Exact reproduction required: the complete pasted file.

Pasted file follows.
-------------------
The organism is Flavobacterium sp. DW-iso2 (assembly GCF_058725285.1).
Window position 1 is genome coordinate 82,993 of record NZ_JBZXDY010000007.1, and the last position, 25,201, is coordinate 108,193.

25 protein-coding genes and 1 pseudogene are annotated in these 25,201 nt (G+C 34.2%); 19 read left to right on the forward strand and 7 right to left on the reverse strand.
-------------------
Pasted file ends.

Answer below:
The organism is Flavobacterium sp. DW-iso2 (assembly GCF_058725285.1).
Window position 1 is genome coordinate 82,993 of record NZ_JBZXDY010000007.1, and the last position, 25,201, is coordinate 108,193.

25 protein-coding genes and 1 pseudogene are annotated in these 25,201 nt (G+C 34.2%); 19 read left to right on the forward strand and 7 right to left on the reverse strand.